In the fall of 2007, my friend Phil Weiser, Executive Director of CU Boulder’s Silicon Flatirons Center, convened 25 leaders from CU Boulder and the Boulder / Denver startup community. We spent an afternoon talking about the idea of an entrepreneurial university. Phil called the meeting a Roundtable, even though the table was long and rectangular.
The discussion that day was heated. Some in the room that day questioned whether entrepreneurship should – or even could – be a significant part of CU Boulder. Others made the case for entrepreneurship. Few of us anticipated the level of follow up from that discussion and the report that emerged set the stage for a lot of activity at CU Boulder over the ensuing decade.
One of my suggestions at the 2007 Roundtable was to borrow some ideas from the MIT 100K competition, which was started in 1989 as the MIT $10k. I got involved as a judge in 1993 and was active through 1997 with occasional visits to the finals in subsequent years when I was around Boston. When I reflect on my investment activity, including companies that went through the MIT 10K (NetGenesis, Harmonix, abuzz, and a bunch of others), I probably should have just invested $25,000 in every finalist company over the last 25 years.
In 2008, a group of student and faculty volunteers from CU Boulder launched the CU New Venture Challenge. Nine years later, the CU NVC today provides a platform for anyone – faculty, staff or student – who wants to start a company. The NVC integrates the campus by including all schools and departments. Mentors from the Boulder / Denver startup scene are deeply involved and many companies are emerging from the NVC, including Revolar, Pana, and Malinda.
Amy and I have decided to help take the NVC to the next level. Our foundation (the Anchor Point Foundation) is teaming up with the Caruso Foundation (Dan & Cindy Caruso) to offer a $50,000 investment prize offered to the “Most Fundable Company” at the 2017 NVC 9 Championships. This is in addition to the $25,000 prize money that the NVC already has available. Jason Mendelson will select and announce the Most Fundable Company winner, who can elect to take investment in the form of a convertible note, at the NVC 9 Championship.
So, the CU NVC is now is $75k competition. Next step, $100k … Finals are Thursday, April 6, at 5:30pm.
Now that US Border agents are aggressively asking for your cell phone and passwords when you cross the border, it’s time for Apple and Google to add a new feature to iOS and Android. The feature is needed because it’s not enough to just lock your phone, or turn it off before you go through the border.
A while ago, to make it easy to comply with FAA regulations, which many believe to be unnecessary, iOS airplane mode and Android airplane mode were created. I’ve always been mildly fascinated with the feature because it’s a good example of Apple and Google doing something clever to make the use of their product super easy in a particular context.
I’ve read a few articles that say you should delete all of the apps on your phone before you cross the border. Since most of your data is likely in the cloud, this isn’t a big deal in terms of data. But, it’s a huge hassle to delete the apps, reinstall, and then log in after they’ve been installed.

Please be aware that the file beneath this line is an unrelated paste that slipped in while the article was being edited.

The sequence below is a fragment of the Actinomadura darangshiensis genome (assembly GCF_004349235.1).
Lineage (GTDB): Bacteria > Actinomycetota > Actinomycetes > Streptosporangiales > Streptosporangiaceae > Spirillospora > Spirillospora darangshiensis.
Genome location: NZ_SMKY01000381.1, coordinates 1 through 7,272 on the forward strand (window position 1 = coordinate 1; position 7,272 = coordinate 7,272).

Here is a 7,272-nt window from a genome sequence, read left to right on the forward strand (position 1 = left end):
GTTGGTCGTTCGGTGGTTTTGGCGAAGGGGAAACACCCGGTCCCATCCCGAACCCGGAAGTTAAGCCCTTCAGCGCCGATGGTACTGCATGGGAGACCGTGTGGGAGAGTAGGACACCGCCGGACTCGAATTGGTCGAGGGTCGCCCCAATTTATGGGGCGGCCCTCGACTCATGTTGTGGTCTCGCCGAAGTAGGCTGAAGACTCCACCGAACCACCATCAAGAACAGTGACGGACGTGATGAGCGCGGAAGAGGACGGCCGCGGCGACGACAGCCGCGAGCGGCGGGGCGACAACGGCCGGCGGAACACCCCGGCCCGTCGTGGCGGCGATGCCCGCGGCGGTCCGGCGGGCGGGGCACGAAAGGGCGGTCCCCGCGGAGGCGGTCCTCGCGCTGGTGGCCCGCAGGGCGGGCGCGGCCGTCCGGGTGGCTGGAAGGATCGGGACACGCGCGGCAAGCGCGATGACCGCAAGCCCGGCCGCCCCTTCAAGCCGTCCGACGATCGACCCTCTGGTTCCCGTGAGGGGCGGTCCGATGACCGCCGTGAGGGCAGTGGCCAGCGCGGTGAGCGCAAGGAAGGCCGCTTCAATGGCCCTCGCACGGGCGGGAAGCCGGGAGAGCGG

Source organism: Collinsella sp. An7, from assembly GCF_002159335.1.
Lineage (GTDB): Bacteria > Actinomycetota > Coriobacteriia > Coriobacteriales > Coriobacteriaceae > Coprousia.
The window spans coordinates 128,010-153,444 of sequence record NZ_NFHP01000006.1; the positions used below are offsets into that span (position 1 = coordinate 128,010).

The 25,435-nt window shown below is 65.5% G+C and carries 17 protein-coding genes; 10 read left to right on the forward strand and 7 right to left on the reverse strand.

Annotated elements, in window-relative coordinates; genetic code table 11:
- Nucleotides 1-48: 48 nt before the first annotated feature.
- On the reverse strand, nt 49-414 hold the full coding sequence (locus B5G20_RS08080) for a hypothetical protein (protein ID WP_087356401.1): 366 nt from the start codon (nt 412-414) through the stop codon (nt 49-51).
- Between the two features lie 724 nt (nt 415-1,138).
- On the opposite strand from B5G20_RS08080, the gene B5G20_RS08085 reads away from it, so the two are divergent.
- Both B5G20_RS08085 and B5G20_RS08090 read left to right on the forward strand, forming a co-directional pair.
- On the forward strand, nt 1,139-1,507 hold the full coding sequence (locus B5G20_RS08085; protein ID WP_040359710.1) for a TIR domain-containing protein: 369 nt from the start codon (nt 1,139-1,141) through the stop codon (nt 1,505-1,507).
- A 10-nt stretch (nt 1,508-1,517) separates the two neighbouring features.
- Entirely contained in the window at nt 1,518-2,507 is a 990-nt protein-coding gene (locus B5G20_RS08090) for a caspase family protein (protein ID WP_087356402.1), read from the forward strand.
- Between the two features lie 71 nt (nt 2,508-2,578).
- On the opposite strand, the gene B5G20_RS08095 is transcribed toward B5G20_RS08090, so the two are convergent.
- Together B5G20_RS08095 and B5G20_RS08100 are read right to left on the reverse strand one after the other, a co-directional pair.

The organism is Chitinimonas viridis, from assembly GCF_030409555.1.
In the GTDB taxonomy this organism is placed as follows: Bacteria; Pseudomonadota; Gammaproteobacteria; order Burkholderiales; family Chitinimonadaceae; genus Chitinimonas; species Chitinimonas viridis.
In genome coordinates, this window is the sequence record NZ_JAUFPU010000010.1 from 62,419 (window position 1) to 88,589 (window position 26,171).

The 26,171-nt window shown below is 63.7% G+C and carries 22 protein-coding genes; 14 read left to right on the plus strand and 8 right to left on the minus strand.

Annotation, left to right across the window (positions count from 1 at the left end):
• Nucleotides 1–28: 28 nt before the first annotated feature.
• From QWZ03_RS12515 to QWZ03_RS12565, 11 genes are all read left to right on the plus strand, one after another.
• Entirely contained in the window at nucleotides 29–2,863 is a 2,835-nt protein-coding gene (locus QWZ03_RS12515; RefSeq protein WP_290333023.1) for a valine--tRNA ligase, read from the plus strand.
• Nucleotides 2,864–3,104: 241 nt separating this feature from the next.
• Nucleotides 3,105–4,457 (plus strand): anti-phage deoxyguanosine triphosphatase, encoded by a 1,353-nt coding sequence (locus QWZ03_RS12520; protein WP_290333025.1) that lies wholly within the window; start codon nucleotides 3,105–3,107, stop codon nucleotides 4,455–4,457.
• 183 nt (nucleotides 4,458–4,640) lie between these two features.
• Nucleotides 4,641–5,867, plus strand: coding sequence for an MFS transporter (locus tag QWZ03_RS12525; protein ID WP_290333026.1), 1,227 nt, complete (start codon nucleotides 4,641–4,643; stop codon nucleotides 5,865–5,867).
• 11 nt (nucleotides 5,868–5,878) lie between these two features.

Wouldn’t it be cool if there was a button that turned on iOS Border Crossing Mode? When you clicked this button (liked iOS Airplane mode), iOS would upload any local data to your iCloud account, delete all the apps on your phone, and lock your phone to only be used with your password. Even if border control forced you to enter your password, they would now be confronted with a phone that didn’t have any data on it.
Then, after you crossed the border, you could turn iOS Border Crossing Mode off and all of your apps and any local data would be restored.
Theoretically, you could be forced at the border crossing to deactivate iOS Border Crossing Mode. I have a feeling the ACLU would have a field day with this.
Planet Earth needs a good lawyer.
If you are as appalled as I am by the hostility of the Trump Administration to climate change, clean energy, and what appears to be a systematic effort to dismantle the EPA, then please support this month’s #EarthMatch fundraiser that Joanne, Fred, Amy, Albert, Susan, and I are matching up to $30,000.
This month we are funding Earthjustice, which started in the 1960s as the Sierra Club Legal Defense Fund. Since then, Earthjustice has been the legal backbone for thousands of environmental organizations. They leverage their expertise and commitment to fight for justice and advance the promise of a healthy world for all. Earthjustice’s courtroom fights remain the last lines of defense for many of our crucial public health protections and the nation’s cornerstone environmental laws.
What Earthjustice does – go to court to force government action, make polluters clean up their messes, and hold dirty energy industries accountable – is now more important than ever.
Here is how #EarthMatch works:
- Go to our EarthMatch page on Crowdrise and give any amount (minimum is $10).
- After you complete the donation, tweet your donation out using the blue Tweet button on the post donation page. That will register it for our match.
- If you don’t use Twitter, you can forward your email receipt by following the instructions on the post donation page. Tweeting is much better though as it will amplify the campaign.
Please join us in doing that to get the word out. And please donate to Earthjustice. We will match your donation up to $30k of total donations this weekend.